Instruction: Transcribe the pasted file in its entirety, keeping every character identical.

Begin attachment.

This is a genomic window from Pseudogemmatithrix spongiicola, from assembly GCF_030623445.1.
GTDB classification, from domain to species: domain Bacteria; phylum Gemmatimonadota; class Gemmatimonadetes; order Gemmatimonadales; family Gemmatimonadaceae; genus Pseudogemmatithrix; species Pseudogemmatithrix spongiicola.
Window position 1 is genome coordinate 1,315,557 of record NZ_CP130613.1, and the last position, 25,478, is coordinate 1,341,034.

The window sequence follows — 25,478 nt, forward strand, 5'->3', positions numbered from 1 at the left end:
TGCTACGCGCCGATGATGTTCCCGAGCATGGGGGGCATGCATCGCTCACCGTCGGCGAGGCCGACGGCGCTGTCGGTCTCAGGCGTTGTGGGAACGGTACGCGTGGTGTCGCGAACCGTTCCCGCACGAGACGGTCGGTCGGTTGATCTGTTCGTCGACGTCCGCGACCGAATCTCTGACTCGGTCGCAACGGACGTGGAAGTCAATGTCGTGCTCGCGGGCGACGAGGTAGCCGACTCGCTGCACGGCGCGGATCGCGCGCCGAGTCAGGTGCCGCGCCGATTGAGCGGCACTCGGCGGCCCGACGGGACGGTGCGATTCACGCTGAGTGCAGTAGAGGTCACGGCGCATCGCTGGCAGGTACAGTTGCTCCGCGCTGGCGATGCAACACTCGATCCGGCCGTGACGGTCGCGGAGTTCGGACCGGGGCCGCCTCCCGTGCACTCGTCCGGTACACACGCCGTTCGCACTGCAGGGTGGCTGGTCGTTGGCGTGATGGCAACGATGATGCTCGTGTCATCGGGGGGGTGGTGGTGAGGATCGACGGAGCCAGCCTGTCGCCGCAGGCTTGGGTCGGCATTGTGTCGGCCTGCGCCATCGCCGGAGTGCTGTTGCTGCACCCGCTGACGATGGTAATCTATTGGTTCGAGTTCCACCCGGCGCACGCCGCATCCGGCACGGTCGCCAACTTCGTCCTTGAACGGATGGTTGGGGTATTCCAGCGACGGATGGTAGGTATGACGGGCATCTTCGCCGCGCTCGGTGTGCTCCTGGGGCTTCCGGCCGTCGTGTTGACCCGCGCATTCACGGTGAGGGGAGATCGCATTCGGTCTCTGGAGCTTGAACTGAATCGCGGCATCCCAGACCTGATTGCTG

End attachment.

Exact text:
This is a genomic window from Pseudogemmatithrix spongiicola, from assembly GCF_030623445.1.
GTDB classification, from domain to species: domain Bacteria; phylum Gemmatimonadota; class Gemmatimonadetes; order Gemmatimonadales; family Gemmatimonadaceae; genus Pseudogemmatithrix; species Pseudogemmatithrix spongiicola.
Window position 1 is genome coordinate 1,315,557 of record NZ_CP130613.1, and the last position, 25,478, is coordinate 1,341,034.

The window sequence follows — 25,478 nt, forward strand, 5'->3', positions numbered from 1 at the left end:
TGCTACGCGCCGATGATGTTCCCGAGCATGGGGGGCATGCATCGCTCACCGTCGGCGAGGCCGACGGCGCTGTCGGTCTCAGGCGTTGTGGGAACGGTACGCGTGGTGTCGCGAACCGTTCCCGCACGAGACGGTCGGTCGGTTGATCTGTTCGTCGACGTCCGCGACCGAATCTCTGACTCGGTCGCAACGGACGTGGAAGTCAATGTCGTGCTCGCGGGCGACGAGGTAGCCGACTCGCTGCACGGCGCGGATCGCGCGCCGAGTCAGGTGCCGCGCCGATTGAGCGGCACTCGGCGGCCCGACGGGACGGTGCGATTCACGCTGAGTGCAGTAGAGGTCACGGCGCATCGCTGGCAGGTACAGTTGCTCCGCGCTGGCGATGCAACACTCGATCCGGCCGTGACGGTCGCGGAGTTCGGACCGGGGCCGCCTCCCGTGCACTCGTCCGGTACACACGCCGTTCGCACTGCAGGGTGGCTGGTCGTTGGCGTGATGGCAACGATGATGCTCGTGTCATCGGGGGGGTGGTGGTGAGGATCGACGGAGCCAGCCTGTCGCCGCAGGCTTGGGTCGGCATTGTGTCGGCCTGCGCCATCGCCGGAGTGCTGTTGCTGCACCCGCTGACGATGGTAATCTATTGGTTCGAGTTCCACCCGGCGCACGCCGCATCCGGCACGGTCGCCAACTTCGTCCTTGAACGGATGGTTGGGGTATTCCAGCGACGGATGGTAGGTATGACGGGCATCTTCGCCGCGCTCGGTGTGCTCCTGGGGCTTCCGGCCGTCGTGTTGACCCGCGCATTCACGGTGAGGGGAGATCGCATTCGGTCTCTGGAGCTTGAACTGAATCGCGGCATCCCAGACCTGATTGCTG